I’m very pleased to report that fundraising for the jazz opera “Love Songs from the Liberation Wars" has very nearly hit the $10,000 goal. "As we sing in the Love Songs finale, 'Love is the unstoppable force!' says director Elise Bryant, who’s well-known here on WPFW as one of the hosts of Sophie’s Parlor. Composed by Steve Jones and directed by Bryant, "Love Songs" tells the story of a strike led by African-American women at the R J Reynolds factory in Winston-Salem, North Carolina, an early victory against Jim Crow segregation. To help put their fundraising campaign over the top: go to laborheritage.org where you’ll also find details on how to order tickets; performances are Thursday, March 30, Friday March 31, and Saturday April 1.
Here’s today's labor history:
On this date in 1830, the term “rat,” referring to a worker who betrays fellow workers, first appeared in print in the New York Daily Sentinel. The newspaper was quoting a typesetter while reporting on replacement workers who had agreed to work for two-thirds of the going rate.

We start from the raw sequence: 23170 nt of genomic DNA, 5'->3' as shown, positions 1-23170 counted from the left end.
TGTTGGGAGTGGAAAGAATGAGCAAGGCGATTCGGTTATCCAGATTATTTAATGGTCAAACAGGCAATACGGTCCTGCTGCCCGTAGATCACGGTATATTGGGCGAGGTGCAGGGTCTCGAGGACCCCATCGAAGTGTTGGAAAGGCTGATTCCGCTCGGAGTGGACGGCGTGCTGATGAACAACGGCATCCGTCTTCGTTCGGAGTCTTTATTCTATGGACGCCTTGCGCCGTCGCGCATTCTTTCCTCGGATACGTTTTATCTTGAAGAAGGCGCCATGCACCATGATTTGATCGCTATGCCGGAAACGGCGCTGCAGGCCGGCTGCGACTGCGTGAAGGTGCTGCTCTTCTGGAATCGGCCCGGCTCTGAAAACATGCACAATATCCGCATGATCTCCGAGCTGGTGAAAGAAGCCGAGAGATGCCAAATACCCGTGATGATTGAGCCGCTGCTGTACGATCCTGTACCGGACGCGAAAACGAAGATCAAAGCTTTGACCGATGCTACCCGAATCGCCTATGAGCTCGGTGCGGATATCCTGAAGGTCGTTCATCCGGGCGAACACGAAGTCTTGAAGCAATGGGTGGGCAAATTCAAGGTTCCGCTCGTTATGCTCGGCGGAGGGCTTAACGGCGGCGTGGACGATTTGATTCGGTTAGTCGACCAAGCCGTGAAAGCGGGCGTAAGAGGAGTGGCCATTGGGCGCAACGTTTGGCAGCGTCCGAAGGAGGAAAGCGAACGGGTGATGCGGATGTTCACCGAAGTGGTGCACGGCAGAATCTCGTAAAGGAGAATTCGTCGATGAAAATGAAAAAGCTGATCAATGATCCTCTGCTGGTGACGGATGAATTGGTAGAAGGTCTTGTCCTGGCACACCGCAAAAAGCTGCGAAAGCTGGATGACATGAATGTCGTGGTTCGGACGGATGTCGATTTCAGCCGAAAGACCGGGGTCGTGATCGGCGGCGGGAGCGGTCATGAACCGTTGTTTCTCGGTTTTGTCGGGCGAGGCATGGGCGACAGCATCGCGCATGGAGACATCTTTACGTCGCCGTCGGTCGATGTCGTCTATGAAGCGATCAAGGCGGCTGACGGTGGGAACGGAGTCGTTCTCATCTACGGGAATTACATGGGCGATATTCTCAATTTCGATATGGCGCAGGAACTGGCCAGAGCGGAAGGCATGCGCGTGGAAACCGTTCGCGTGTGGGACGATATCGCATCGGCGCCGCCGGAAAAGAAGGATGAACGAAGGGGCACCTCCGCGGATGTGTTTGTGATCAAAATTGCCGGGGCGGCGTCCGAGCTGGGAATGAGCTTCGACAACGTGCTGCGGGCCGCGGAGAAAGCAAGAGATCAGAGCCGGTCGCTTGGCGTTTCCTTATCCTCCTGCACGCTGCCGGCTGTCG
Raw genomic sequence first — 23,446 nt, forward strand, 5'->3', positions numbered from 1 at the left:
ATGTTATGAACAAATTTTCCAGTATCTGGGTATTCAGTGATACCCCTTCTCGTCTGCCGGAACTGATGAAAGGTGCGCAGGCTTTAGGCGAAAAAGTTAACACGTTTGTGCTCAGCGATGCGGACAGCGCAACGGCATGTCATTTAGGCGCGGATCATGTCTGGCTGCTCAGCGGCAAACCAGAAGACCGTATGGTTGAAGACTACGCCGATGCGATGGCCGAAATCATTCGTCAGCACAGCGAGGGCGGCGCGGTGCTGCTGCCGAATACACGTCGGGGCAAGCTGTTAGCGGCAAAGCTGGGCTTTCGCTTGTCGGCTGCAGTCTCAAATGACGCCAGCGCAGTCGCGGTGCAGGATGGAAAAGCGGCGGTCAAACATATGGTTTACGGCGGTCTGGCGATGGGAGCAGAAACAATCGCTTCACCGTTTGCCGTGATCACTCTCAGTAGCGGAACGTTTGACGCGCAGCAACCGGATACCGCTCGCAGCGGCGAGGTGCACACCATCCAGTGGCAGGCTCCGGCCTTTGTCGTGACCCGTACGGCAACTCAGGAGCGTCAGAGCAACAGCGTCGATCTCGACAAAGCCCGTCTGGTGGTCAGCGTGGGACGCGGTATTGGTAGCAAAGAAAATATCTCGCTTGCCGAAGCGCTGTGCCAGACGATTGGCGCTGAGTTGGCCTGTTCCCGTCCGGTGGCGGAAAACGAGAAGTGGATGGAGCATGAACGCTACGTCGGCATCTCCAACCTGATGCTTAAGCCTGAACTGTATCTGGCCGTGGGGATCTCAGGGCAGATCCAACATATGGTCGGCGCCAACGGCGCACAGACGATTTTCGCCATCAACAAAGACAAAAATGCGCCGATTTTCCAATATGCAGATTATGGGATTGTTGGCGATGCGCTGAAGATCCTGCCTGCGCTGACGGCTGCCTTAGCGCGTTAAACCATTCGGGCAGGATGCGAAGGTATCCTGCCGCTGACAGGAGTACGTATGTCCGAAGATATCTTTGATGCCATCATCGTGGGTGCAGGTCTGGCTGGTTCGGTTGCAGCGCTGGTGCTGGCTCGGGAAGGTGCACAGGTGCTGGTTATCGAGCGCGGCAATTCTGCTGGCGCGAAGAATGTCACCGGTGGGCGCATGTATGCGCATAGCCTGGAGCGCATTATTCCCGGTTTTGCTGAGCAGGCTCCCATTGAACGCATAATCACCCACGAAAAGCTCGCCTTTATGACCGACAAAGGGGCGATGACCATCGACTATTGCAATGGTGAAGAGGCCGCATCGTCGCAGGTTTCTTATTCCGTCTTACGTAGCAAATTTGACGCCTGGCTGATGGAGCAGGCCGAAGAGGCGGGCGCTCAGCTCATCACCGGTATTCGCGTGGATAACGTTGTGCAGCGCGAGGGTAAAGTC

In 1884, the Trenton Times reported that "The laborers on the Cape Cod ship canal refuse to work and say they will not return until better food is provided." No further details were offered.
And in 1946, a four-month UAW strike at General Motors ended with a new contract. The strikers were trying to make up for the lack of wage hikes during World War II.
Today’s labor quote is by the DC Labor Chorus
The DC Labor Chorus, directed by Elise Bryant, which says
“We sing for solidarity. We sing for peace. We sing for jobs. We sing for justice. We sing for joy.”
Union City Radio is supported by UnionPlus. UnionPlus is committed to improving the quality of life of working families; find out more at unionplus.org.